Pasco Sheriff’s Office pushes back against allegations of harassment, targeting
It appears Chris Nocco's office has some shady dealings with the Pasco County School District.

nocco, chris
Office says it's using data, not reading tea leaves.

The Pasco County Sheriff’s Office is pushing back against a recent Tampa Bay Times report that casts its “Intelligence-Led Policing” model as a bludgeon used to harass residents.

The Times report says the ILP system implemented by Pasco County Sheriff Chris Nocco employs “arrest histories, unspecified intelligence and arbitrary decisions by police analysts” to single out and pick on Pasco County residents.

But the Sheriff’s Office says the Times went one for three on the input and struck out entirely on how the department uses the output.

The Sheriff’s Office says Times is conflating Intelligence-Led Policing, a decades old method used by law enforcement agencies across the globe, with “Predictive Policing,” a term for guessing what crimes will be committed and by whom.

Some law enforcement agencies have experimented with Predictive Policing, but the Pasco County Sheriff’s Office says it does not — and has not. ILP, it says, is an entirely different method.

“Contrary to the report, ILP is not a futuristic, predictive model where people are arrested for crimes they have not yet committed. Instead, the system is based SOLELY on an individual’s criminal history. Multiple studies have shown that 6% of the population commit 60% of the crime and that is what this model focuses on,” the office wrote in a lengthy rebuttal posted on its Facebook page.

“Let us, again, be profusely clear that this model is based SOLELY on an individual’s criminal history. It is nameless, faceless, ageless, genderless and removes ALL identifying factors of an individual, EXCEPT for their criminal history. This philosophy removes any chance of bias in law enforcement, which is something that should be celebrated.”

The Sheriff’s Office also takes issue with other aspects of the article, namely the ex-officers who spoke with the Times.

All resigned or were dismissed for cause, the office says.

One was under investigation for engaging in sexual relations with a confidential informant; another had numerous, documented accounts of insubordination and failing to follow proper policies and procedures; and a third abandoned an extra duty detail without permission and went to a female subordinate’s personal residence while she was off duty without invitation.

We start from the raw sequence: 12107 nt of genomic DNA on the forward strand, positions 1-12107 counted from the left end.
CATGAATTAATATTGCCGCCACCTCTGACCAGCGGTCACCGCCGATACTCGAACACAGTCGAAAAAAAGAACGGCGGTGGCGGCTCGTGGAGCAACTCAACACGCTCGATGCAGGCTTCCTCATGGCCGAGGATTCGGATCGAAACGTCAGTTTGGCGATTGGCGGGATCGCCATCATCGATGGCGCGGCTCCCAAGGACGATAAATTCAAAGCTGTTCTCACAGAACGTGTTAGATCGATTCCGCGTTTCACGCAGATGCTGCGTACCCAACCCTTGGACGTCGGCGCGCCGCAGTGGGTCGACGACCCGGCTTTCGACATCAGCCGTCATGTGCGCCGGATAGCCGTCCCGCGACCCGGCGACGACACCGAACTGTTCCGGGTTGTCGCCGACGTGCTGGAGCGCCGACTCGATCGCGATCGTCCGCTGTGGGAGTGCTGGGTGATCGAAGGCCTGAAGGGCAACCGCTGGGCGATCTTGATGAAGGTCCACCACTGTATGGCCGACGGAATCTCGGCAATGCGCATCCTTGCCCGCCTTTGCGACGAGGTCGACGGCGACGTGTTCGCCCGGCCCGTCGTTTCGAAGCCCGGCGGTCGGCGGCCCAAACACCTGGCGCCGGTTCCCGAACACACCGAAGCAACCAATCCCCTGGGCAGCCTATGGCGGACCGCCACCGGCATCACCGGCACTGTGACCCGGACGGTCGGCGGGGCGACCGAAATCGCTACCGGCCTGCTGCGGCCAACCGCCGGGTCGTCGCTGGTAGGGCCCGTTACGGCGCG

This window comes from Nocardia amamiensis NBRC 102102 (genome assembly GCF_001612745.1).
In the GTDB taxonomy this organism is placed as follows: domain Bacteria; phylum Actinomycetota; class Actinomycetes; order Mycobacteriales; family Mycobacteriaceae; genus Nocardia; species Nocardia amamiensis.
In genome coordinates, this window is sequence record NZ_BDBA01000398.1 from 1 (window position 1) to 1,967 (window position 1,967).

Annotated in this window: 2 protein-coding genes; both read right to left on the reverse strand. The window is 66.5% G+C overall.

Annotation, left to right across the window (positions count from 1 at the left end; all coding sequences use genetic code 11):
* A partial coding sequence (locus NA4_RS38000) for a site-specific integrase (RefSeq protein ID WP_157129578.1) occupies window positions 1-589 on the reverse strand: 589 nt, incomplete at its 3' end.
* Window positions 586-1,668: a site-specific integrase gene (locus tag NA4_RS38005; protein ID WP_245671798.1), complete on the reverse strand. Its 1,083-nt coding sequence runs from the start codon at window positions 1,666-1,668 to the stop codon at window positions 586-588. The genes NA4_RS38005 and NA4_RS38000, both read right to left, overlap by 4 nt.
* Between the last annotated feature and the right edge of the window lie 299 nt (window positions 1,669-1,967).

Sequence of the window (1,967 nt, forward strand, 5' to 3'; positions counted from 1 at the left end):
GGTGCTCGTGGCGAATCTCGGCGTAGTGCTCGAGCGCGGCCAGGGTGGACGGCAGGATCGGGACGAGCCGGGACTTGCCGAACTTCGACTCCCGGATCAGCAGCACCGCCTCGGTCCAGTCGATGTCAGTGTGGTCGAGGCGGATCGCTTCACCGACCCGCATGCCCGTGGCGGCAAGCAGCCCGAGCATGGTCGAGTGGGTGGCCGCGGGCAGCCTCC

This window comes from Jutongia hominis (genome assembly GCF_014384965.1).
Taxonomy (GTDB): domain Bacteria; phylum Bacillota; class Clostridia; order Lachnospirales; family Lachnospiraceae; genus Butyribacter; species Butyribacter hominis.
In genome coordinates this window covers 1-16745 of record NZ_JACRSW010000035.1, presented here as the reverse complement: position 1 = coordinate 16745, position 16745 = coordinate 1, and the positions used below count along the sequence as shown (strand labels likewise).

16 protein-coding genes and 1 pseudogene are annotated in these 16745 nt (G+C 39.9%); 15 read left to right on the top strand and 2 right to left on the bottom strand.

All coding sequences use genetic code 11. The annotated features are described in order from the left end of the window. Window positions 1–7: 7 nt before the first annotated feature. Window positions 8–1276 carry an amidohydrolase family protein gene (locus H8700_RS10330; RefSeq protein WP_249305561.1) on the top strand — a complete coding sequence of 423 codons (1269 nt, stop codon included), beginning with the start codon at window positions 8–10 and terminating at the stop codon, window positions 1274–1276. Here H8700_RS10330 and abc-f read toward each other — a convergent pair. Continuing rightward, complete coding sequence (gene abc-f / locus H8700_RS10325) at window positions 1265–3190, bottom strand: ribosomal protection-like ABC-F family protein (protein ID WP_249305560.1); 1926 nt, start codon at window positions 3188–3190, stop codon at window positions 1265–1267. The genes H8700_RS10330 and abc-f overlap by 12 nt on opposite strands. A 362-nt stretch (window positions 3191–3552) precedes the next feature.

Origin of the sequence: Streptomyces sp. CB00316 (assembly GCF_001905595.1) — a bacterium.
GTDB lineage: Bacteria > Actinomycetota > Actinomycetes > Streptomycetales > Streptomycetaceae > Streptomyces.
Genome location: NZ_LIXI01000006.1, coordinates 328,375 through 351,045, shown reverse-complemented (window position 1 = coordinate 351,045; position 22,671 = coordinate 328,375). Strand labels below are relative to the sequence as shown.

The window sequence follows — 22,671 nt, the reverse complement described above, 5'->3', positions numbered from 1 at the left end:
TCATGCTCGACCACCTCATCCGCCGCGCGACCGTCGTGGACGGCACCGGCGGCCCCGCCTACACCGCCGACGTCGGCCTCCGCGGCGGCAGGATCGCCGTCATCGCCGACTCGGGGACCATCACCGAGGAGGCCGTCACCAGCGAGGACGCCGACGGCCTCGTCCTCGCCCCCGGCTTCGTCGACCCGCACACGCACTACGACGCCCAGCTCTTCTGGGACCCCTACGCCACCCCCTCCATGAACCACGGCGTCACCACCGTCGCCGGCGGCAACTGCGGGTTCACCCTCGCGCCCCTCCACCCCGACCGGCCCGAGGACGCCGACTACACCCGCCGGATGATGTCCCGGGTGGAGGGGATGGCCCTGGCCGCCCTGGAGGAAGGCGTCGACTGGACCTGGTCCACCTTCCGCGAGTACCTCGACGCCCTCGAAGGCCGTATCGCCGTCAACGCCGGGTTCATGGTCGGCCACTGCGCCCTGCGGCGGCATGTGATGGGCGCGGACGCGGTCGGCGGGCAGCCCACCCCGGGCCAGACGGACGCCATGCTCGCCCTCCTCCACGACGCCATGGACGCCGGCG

But the Sheriff’s Office took particular umbrage with the Times insinuations of racial bias.

As highlighted in a recent report from WTSP, the Pasco County Sheriff’s Office is the most diverse in the Tampa Bay region and among the most diverse in the state. WTSP found nearly one in four full-time officers at the Pasco Sheriff’s Office are Black — more than double the statewide average of 11%.

Peter Schorsch

Peter Schorsch is the President of Extensive Enterprises and is the publisher of some of Florida’s most influential new media websites, including Florida Politics and Sunburn, the morning read of what’s hot in Florida politics. Schorsch is also the publisher of INFLUENCE Magazine. For several years, Peter's blog was ranked by the Washington Post as the best state-based blog in Florida. In addition to his publishing efforts, Peter is a political consultant to several of the state’s largest governmental affairs and public relations firms. Peter lives in St. Petersburg with his wife, Michelle, and their daughter, Ella.


5 comments

  • Sonja Fitch

    September 11, 2020 at 10:29 am

    Mmm once again the logic is faulty. Because use it To predict which in law enforcement who is going to shoot and kill instead of using nonviolent protocols! Dooodooooo are we in the twilight zone!

  • Palmer Tom

    September 11, 2020 at 12:09 pm

    The sheriff’s response doesn’t address the heart of the TB Times article, which was that deputies were harassing people at all hours of the day and night. If people commit crimes, by all means arrest them. But that doesn’t seem to be the case here in many instances. Instead, it seems to be akin to bullying.

  • Burt Browning

    September 11, 2020 at 2:25 pm

    This story, along with the McGuire suit, is enough to make the general public see there is a problem with the leadership of the agency. At the end of the day, Mr. Nocco is close to God. At least that is how the image is portrayed on Twitter. Next to God, Mr. Nocco is not really accountable to anybody. He is on his own little island and is free to be the sovereign citizen he is. His little minions do the dirty work and are quickly cast aside when the heat gets turned up.

  • Mark

    September 12, 2020 at 10:35 am

    Bad news…its unconstitutional harassment
    Good News…the algorithm is racially blind so now everybody gets to find out what ot feels like to be a young black male in America.

  • Alex

    September 25, 2020 at 12:05 pm

    Let’s see I’ve been harassed by this exact police force the same cop deputy abraham graham keeps harassing me showing up to my house every septemeber for 5 days in a row harassing me. Im most defintly sure im on the top 100 list

Comments are closed.


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